Lifelines: Mark Stalker on job loss

Picture: Contributed
Picture: Contributed
Share this article
0
Have your say

MY WIFE and I have been married for 15 years and have two young boys, aged seven and eight. Up until Christmas, we were both working and had a great lifestyle.

I had a management job in retail and went to work one day in January to be told my store was in administration and we were all made redundant. I was shell-shocked. I had worked since I left school and had never been unemployed before.

I am now on benefits and finding it very hard to cope. My family are supportive and encouraging but this has devastated me. I am questioning myself about whether it was my fault and I feel like I am withdrawing from my family. I know I need to do something but don’t know what.

Redundancy is a terrible thing to happen to anyone but sadly has become all too common. I am really sorry that you and your family are having to go through the difficulties it can cause, but I am glad to hear that they are being supportive of your situation – you should keep this in mind at all times. I can assure you

this situation is not your fault.

As we have all seen recently, there are retail businesses failing on an almost daily basis, and none of this is the fault of any one person. I suspect that inside you do know that, but a lot of your problem right now is fear of the unknown and uncertainty about the future. For the first time, you are not in control of your own future and that can be very hard to deal with.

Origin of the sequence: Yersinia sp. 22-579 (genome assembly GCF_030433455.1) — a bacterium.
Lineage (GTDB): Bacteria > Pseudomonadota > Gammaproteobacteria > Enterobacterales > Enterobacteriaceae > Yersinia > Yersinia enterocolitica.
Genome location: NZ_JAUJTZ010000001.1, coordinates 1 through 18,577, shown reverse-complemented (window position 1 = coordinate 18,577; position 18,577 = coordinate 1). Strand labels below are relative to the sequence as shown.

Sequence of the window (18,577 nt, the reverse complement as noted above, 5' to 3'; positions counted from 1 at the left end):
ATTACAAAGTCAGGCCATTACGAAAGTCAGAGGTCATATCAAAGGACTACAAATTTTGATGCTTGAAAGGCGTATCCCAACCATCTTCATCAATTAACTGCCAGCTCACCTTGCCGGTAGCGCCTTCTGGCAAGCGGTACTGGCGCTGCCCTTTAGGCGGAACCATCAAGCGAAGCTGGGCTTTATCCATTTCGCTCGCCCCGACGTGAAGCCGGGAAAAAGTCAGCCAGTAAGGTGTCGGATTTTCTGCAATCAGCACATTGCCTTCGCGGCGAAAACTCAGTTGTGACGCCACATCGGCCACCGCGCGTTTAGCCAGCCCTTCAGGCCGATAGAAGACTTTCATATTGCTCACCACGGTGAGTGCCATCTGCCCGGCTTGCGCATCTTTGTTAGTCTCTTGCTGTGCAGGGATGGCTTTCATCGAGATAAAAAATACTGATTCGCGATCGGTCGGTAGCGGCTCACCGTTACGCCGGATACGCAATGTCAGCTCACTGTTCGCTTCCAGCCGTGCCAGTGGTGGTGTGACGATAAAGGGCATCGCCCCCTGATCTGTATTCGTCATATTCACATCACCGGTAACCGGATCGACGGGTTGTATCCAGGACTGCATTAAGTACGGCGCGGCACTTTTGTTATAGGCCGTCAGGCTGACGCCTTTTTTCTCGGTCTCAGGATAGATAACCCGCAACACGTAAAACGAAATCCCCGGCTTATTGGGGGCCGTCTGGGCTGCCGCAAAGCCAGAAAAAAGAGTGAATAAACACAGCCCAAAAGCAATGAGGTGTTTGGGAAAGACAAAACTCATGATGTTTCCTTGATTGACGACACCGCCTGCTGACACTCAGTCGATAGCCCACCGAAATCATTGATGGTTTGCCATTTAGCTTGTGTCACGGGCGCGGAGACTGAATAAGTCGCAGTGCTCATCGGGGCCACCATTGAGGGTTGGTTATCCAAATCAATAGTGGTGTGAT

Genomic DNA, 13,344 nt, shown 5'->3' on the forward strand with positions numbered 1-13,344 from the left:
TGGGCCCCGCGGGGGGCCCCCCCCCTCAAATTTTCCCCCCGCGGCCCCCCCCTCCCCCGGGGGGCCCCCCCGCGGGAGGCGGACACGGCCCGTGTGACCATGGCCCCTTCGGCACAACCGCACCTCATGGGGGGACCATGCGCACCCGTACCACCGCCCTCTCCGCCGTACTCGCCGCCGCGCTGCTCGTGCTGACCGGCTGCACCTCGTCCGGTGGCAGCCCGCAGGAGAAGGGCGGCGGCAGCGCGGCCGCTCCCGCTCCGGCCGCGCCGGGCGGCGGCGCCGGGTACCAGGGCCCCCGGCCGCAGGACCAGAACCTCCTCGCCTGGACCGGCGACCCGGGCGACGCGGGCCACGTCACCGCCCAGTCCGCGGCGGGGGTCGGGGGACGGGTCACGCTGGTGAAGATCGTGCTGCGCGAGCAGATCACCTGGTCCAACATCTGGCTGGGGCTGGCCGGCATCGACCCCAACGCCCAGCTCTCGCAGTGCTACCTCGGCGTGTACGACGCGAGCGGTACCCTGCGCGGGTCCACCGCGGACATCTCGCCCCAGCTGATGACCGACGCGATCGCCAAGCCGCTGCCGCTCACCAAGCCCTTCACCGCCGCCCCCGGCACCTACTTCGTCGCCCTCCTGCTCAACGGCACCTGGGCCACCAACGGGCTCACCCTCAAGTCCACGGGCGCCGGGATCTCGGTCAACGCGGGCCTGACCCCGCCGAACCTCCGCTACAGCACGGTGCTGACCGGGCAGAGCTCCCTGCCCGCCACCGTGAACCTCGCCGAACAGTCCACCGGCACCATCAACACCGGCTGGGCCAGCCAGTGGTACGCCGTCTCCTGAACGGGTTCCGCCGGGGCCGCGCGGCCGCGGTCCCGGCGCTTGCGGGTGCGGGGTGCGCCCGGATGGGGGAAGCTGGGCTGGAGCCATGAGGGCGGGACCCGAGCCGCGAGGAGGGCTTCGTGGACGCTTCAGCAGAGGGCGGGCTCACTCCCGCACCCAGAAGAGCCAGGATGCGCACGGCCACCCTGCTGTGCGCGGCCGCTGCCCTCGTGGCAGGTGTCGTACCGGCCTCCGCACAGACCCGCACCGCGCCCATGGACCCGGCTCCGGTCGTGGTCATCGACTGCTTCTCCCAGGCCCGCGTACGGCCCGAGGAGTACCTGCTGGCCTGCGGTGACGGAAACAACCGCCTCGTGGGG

Please accept the help your wife and family are offering and talk to them about your fears. If you still feel the same way, though, you may need some extra help – there is counselling support available. The internet can be helpful in finding someone local that you can confide in.

I am in my early 50s and up until recently had been employed with the same company since I left school at 17. I knew the company was in difficulty but I suppose, having been there so long, I never thought it would affect me. A couple of months ago, however, I got the call to go and see the boss and left his office having been made redundant. I went home that day and spent the next week or two staring at the ceiling with no real comprehension of what was happening.

My partner has been incredibly supportive, and in the last few weeks I have begun to look to possibilities for the future. One thing I have always regretted was never having gone to university. My redundancy settlement has given me the choice now and I am seriously considering it. Am I mad to think about studying at my age?

Are you mad? Absolutely not. Why should age make any difference to someone looking to fulfil their life’s ambitions? There is a growing number of older people nopwadays who went to work straight from school and feel that they missed out as a result. Many of them are retiring or finding themselves out of work but with the means to take the risk of doing what they want rather than what they feel they need to.

I’m guessing that your partner is supportive of your desire to go on to further education, so what is holding you back? A degree may give you a new career path. Although we hear about ageism in the workplace, many employers value staff with rich life experience as well as qualifications.

Twitter: @RelScot

• If you are affected by any of the issues in Lifelines and require further advice, contact

Relationships Scotland (www.relationships-scotland.org.uk)